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New food-sharing site hopes to cut wastage
Photo: DPA

New food-sharing site hopes to cut wastage

Published: 14 Dec 2012 11:40 GMT+01:00
Updated: 14 Dec 2012 11:40 GMT+01:00

A website launched this week is helping Germans share food rather than waste it, in an attempt to limit the environmental damage of wasted food - and put bread on the table of those who need it.

In Lüdwigsburg, southwestern Germany, there's an assortment of Christmas goodies up for grabs: five packets of organic muffin mix, five packets of cookie mix, and three sweet-filled advent calendars.

Meanwhile, 55 pizzas are going in Jena, as are a kilo of bananas in Munich, a packet of instant tea in Dresden, a crate of beer in Duisburg - left over from a birthday party - and a traditional German Christmas cake in Neu-Isenburg.

In total, 55 baskets of food are being offered to any takers in 25 German cities, and people can find them on the brand new internet platform www.foodsharing.de, whose operators hope to radically change the way people think about food.

Spurred by the alarming statistic that the average German throws away 80 kilos of food every year, the site offers users the chance to advertise unwanted provisions for others to use.

Both society and the environment should benefit. Those struggling to put food on the table will gain access to a variety of foodstuffs completely free of charge. At the same time, less food will be sent to landfill sites, where its decomposition can produce toxic gases.

The basic concept, according to the website, is simple: "People share food. No money should exchange hands here, because sharing also has an ethical dimension. We want to reinstate the spiritual, non-material value of food, because it is more than just a commodity."

The website is free to use: providers give details of their offerings and location, and recipients can get in touch via the website to make collection arrangements.

Anything can be offered, and for users there's a search function to locate desired goods. The website is due to become more user-friendly next year: a smart-phone app is in the pipeline, which will even include maps to guide people to the food (with cycling routes highlighted, as one would expect).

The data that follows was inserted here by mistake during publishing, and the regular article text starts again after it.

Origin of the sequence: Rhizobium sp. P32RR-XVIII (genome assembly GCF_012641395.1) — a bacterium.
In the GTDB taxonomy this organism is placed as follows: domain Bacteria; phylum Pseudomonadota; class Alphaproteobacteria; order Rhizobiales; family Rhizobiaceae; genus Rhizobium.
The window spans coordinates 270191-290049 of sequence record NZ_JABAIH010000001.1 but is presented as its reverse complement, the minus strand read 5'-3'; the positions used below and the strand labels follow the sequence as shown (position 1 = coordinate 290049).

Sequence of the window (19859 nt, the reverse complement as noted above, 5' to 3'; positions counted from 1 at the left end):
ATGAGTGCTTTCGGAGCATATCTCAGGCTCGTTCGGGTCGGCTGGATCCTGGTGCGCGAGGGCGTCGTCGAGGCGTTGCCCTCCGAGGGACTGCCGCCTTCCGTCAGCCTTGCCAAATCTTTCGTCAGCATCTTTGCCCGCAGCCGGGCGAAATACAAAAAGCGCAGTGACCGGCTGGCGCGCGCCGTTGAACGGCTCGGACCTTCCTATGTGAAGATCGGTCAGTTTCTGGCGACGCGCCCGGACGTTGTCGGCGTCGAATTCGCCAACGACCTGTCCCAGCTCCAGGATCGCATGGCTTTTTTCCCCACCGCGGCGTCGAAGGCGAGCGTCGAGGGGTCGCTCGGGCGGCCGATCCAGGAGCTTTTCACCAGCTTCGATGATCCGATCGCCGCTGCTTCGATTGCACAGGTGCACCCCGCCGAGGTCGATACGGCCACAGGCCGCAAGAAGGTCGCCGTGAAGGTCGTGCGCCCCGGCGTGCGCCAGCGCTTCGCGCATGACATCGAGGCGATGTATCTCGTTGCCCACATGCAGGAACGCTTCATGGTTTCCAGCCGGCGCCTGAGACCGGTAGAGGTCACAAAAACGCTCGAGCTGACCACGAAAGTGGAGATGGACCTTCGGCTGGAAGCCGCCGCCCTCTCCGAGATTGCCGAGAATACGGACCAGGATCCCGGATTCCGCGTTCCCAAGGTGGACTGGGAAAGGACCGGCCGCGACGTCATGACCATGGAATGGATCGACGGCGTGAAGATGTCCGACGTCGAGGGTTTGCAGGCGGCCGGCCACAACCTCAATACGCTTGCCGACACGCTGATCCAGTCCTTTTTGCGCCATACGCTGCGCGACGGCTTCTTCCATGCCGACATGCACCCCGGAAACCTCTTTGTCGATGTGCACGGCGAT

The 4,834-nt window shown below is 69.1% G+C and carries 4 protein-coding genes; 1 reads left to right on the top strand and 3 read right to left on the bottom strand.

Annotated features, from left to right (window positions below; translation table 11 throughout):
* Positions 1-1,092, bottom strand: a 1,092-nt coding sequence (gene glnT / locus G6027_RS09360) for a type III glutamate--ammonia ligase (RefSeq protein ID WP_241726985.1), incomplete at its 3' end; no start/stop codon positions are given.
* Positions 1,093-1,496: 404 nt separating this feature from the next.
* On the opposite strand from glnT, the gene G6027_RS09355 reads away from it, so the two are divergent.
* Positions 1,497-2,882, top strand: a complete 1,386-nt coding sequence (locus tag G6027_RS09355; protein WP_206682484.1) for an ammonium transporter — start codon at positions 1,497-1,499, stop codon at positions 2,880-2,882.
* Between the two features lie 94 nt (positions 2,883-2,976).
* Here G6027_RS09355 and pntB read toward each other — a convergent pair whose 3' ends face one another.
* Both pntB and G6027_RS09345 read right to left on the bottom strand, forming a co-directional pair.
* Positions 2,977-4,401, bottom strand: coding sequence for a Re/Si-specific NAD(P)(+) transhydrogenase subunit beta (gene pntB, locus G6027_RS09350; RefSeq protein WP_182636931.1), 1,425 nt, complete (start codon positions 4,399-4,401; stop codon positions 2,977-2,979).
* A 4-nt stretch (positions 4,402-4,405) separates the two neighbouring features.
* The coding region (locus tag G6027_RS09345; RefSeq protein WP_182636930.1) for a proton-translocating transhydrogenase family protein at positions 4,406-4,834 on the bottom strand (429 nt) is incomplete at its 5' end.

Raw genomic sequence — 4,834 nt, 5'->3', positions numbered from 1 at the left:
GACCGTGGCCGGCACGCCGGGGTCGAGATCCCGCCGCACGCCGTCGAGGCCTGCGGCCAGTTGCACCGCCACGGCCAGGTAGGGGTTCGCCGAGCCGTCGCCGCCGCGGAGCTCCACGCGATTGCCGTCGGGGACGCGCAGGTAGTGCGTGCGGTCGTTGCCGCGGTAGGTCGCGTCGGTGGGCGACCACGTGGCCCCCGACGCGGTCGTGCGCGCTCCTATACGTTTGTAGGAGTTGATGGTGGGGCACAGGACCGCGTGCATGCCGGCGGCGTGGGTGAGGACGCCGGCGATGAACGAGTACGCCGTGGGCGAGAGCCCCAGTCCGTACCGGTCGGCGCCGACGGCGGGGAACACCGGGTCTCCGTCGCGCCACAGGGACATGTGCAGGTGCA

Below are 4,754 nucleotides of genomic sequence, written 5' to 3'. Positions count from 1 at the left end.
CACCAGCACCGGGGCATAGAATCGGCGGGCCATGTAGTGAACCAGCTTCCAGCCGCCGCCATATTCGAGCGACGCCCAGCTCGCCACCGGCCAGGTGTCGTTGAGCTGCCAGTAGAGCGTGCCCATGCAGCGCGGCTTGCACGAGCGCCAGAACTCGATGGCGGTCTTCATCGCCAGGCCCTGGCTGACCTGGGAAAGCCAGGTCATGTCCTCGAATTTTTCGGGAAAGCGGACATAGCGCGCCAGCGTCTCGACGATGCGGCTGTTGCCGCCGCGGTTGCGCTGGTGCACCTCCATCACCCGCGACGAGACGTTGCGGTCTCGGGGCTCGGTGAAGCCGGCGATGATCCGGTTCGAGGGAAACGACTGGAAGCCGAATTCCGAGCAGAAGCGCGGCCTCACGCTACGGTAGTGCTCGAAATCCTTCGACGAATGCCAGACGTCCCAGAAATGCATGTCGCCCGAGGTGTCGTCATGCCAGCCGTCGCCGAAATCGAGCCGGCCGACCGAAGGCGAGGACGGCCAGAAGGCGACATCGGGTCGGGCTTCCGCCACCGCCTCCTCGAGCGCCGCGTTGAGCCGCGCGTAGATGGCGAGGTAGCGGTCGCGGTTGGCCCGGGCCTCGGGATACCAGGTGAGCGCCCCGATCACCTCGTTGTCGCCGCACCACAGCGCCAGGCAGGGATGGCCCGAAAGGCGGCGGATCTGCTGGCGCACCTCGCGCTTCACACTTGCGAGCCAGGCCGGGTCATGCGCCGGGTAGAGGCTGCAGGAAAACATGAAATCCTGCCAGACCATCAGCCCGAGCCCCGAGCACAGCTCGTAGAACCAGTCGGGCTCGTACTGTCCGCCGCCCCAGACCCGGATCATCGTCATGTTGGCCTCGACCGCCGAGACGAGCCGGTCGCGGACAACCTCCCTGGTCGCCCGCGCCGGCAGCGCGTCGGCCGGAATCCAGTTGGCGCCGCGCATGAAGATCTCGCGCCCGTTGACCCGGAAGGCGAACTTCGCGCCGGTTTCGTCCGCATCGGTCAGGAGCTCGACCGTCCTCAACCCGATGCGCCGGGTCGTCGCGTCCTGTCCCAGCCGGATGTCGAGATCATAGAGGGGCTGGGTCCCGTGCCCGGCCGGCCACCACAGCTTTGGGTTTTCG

The only rule: "Don't pass anything on to others which you wouldn't eat yourself."

The Local/pmw

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Your comments about this article

12:40 December 14, 2012 by Firmino
What a brilliant idea!
13:12 December 14, 2012 by lucksi
This will be shut down to to food safety rules and no tax income from the "sales" in no time.
13:43 December 14, 2012 by Lblaney
The only rule: "Don't pass anything on to others which you wouldn't eat yourself."

I don't understand how this is supposed to keep people from throwing away food. I only throw away what is no longer edible (like expired dairy goods or meat). If I would eat it myself, I will. It seems like this website is more like a food bank without the banking part... Wouldn't it be better then to ask for in-kind donations and/or money so that food can be bought in bulk and given to the poor?

If the real issue is food waste, I'd appreciate a website with tips on how to plan better shopping and how to freeze meals or leftovers so they don't go bad much more than the opportunity to invite people to come pick up my old muffin mix.
14:04 December 14, 2012 by raandy
It is too bad this will not work. To much liability, anyone can do something to the food and remain anonymous. Unless the items are in never opened sealed can I would not take a chance and feed it to my family.

Eventually some one will, Murphy's Law.
14:44 December 14, 2012 by yllusion
Such a basic principle and until today it is not developed. We have in the western world big supermarket chains, restaurants everywhere, and a huge amount of food is wasted instead of being used to feed the poor or to generate other types of useful products. Also a huge amount of food is wasted when there is over production by farmers. It should be a CRIME to waste food. There should be a network for collecting food from restaurants and supermarkets the same way as we have collection of garbage from our doors. Leftovers from restaurants, when certified, could be donated to the poor or to local communitary cantines. Food and products about to expire should be given also to institutions for donation to the poor. Over production by farmers should be collected and led to the same destination. Any kind of waste should be a crime and those people should go to jail for disrespecting not only nature, but those who can't afford food and have to see people throwing them away by the tons.
16:23 December 14, 2012 by catjones
yllusion should be Delusion.
16:50 December 14, 2012 by simski
yllusion, there is exactly that: The Bundesverband Deutsche Tafel e.V. collects leftover food from restaurants and supermarkets to feed the poor and many restaurant owners go out of their way to ensure their leftovers get to those who need it (without making a profit). Maybe it should be a crime to go on rants without knowing what you are talking about?

As for the website, it's a nice enough idea, but I doubt that it will work very well. Like LBlaney I only throw away food that has gone bad and I suspect it's like that for many people. If I was good enough at planning to put food up on the website in time, I probably wouldn't have any leftovers. Sure, sometimes people will remember to put their stuff up in time, but a website like this needs a critical mass to come into use and I doubt there will be enough interest to reach that crtical mass.
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